By Bethany Blankley | The Center Square
Texas governor Greg Abbott said he plans to issue an executive order next week to reopen businesses in Texas, although he didn’t offer specific details.
“We will focus on protecting lives while restoring livelihoods,” Abbott said at a news conference Friday from the state capitol. “We can and we must do this. We can do both: expand and restore the livelihoods that Texans want to have by helping them return to work.”
According to U.S. Department of Labor data released Thursday, more than 761,000 Texans have filed for unemployment in the last month, a record and more than the total number of claims filed in the state for all of 2019.
When asked if individuals would have to be tested for COVID-19 in order to return to work, Abbott said more details would be available next week.
“I will tell you that testing will be a component of it,” Abbott said. “And we will operate very strategically. We want to open up. But we want to open up safely, knowing that if we do it too fast without the appropriate strategies, it will just lead to a potential closure because of another outbreak of COVID-19.”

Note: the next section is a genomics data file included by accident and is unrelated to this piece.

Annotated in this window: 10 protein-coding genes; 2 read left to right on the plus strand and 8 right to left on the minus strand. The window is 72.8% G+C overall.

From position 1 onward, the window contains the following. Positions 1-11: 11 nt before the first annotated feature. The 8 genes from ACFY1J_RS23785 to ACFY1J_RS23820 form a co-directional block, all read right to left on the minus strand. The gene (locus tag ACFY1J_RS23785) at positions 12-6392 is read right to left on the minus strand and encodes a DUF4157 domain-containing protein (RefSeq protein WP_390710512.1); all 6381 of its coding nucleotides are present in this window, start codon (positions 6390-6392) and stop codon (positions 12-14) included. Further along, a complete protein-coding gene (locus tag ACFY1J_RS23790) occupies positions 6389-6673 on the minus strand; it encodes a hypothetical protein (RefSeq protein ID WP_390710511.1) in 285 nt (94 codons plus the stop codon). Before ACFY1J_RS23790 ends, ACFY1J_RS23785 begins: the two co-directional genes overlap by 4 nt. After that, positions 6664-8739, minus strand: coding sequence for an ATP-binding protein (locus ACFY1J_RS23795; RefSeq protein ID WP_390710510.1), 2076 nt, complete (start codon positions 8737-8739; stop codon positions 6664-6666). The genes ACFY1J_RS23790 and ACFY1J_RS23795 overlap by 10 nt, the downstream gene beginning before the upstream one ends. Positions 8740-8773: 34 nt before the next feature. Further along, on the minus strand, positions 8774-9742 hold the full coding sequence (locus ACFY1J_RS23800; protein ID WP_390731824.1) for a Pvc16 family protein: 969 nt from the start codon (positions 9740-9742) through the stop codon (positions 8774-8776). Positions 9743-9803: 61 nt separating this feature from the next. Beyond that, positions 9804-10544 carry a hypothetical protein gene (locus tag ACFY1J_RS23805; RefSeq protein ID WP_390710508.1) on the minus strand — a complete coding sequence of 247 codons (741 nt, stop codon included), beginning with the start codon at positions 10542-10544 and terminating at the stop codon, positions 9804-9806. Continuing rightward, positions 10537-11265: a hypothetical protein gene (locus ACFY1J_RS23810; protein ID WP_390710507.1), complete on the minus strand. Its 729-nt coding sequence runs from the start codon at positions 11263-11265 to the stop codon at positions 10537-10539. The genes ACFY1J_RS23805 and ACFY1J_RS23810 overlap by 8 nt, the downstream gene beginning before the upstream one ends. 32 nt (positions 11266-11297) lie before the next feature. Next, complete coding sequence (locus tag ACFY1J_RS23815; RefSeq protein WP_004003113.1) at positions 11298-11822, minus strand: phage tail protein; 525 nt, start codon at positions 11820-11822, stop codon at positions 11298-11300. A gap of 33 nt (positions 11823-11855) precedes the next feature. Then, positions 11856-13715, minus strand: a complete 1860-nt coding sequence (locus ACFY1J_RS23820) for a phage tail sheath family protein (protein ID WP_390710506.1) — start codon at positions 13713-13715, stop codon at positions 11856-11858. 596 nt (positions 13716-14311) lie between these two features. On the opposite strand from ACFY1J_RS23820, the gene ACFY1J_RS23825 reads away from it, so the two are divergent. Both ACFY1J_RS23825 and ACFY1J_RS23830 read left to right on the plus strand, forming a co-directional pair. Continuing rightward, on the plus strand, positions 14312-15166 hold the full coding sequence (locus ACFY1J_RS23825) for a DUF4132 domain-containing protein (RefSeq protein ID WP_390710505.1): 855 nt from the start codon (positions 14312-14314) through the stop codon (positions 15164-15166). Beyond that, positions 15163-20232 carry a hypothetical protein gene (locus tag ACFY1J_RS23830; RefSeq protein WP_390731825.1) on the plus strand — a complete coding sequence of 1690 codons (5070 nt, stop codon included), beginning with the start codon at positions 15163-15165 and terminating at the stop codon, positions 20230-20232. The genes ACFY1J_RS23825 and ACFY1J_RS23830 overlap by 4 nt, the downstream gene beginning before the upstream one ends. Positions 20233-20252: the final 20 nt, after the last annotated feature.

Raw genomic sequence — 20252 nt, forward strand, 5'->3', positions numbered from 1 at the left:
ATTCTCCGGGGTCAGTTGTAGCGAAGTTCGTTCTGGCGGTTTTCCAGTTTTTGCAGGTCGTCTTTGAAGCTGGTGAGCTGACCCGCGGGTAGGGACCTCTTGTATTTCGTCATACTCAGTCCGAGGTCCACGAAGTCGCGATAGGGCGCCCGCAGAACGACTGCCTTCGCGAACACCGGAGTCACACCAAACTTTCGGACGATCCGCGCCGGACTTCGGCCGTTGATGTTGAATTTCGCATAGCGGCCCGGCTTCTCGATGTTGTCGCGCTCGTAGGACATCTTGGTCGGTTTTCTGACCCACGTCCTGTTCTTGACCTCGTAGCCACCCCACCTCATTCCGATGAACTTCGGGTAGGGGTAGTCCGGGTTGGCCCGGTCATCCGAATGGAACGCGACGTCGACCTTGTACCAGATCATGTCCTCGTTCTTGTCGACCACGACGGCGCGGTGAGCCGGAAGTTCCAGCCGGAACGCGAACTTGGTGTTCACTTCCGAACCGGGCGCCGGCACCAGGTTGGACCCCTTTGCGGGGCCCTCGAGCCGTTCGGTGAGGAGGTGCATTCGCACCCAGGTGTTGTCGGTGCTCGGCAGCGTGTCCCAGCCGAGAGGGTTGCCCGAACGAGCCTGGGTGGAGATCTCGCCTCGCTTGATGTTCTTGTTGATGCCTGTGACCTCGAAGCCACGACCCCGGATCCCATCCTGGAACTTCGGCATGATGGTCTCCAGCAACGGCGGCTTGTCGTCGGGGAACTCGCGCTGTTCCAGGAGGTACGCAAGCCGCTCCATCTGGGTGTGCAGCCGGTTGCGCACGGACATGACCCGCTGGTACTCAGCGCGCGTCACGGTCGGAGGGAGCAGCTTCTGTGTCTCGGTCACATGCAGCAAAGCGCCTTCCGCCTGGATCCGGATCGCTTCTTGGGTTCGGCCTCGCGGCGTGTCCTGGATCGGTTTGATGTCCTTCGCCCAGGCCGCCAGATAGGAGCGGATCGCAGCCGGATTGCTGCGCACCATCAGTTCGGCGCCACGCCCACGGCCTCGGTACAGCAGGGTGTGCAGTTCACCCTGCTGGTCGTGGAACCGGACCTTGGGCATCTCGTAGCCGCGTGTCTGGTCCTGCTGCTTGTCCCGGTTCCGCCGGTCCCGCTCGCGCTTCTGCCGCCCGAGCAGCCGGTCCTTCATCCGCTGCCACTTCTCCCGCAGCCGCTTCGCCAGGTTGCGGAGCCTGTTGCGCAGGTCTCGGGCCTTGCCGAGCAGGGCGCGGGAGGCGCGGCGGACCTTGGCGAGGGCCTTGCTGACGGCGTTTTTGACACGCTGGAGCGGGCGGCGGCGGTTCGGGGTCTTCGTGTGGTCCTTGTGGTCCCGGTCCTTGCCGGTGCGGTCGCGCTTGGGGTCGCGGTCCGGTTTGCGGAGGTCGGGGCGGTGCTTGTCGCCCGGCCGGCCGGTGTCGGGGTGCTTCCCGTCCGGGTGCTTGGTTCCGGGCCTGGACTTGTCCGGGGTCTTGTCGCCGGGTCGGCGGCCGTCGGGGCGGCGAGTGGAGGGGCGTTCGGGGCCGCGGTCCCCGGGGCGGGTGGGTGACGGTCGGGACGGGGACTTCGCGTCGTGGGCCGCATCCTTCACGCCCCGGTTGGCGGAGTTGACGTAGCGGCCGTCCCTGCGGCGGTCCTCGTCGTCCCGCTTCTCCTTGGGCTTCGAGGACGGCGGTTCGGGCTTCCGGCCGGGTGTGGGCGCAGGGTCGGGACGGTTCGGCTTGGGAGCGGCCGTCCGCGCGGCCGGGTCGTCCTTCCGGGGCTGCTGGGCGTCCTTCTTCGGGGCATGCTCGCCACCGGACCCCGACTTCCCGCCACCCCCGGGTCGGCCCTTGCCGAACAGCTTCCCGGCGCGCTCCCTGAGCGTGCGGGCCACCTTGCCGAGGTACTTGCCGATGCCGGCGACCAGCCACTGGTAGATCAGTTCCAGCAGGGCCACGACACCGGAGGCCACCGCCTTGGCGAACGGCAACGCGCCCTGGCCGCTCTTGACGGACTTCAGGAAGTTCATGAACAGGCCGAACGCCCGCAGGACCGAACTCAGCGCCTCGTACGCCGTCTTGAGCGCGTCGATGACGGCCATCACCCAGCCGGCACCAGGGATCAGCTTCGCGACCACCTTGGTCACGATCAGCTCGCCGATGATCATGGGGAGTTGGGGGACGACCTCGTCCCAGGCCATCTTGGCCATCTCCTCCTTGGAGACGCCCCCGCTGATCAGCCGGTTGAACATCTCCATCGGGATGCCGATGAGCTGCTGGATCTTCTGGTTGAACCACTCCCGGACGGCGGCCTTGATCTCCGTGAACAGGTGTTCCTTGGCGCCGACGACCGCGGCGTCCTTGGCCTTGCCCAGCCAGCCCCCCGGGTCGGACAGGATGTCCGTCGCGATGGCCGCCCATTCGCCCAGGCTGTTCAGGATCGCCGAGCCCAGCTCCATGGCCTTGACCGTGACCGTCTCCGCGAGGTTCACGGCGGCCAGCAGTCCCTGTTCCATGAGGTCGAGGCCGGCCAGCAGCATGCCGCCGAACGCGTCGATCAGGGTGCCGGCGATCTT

The total number of Texans that have been tested for the coronavirus, the governor said, is roughly 116,000. Among them, 11,449 have tested positive for the virus and 1,532 were confirmed COVID-19 hospitalizations. To date, 221 people have died from the virus in Texas, and 1,336 have recovered from it.
There are currently more than 20,000 hospital beds available in the state with 2,448 intensive care unit beds available and 7,834 ventilators.
Several counties, the governor noted, appear to be reporting peaks of the virus, including Dallas, Bexar and Travis. But with fluctuating numbers, it is still too early to draw any conclusions yet, Abbott added.
Six new counties reported their first cases of the virus on Friday; more than half of the state’s 254 counties have reported at least one case, according to the State Department of Health.
Harris County has reported the most cases, 3,047, followed by Dallas County’s 1,432.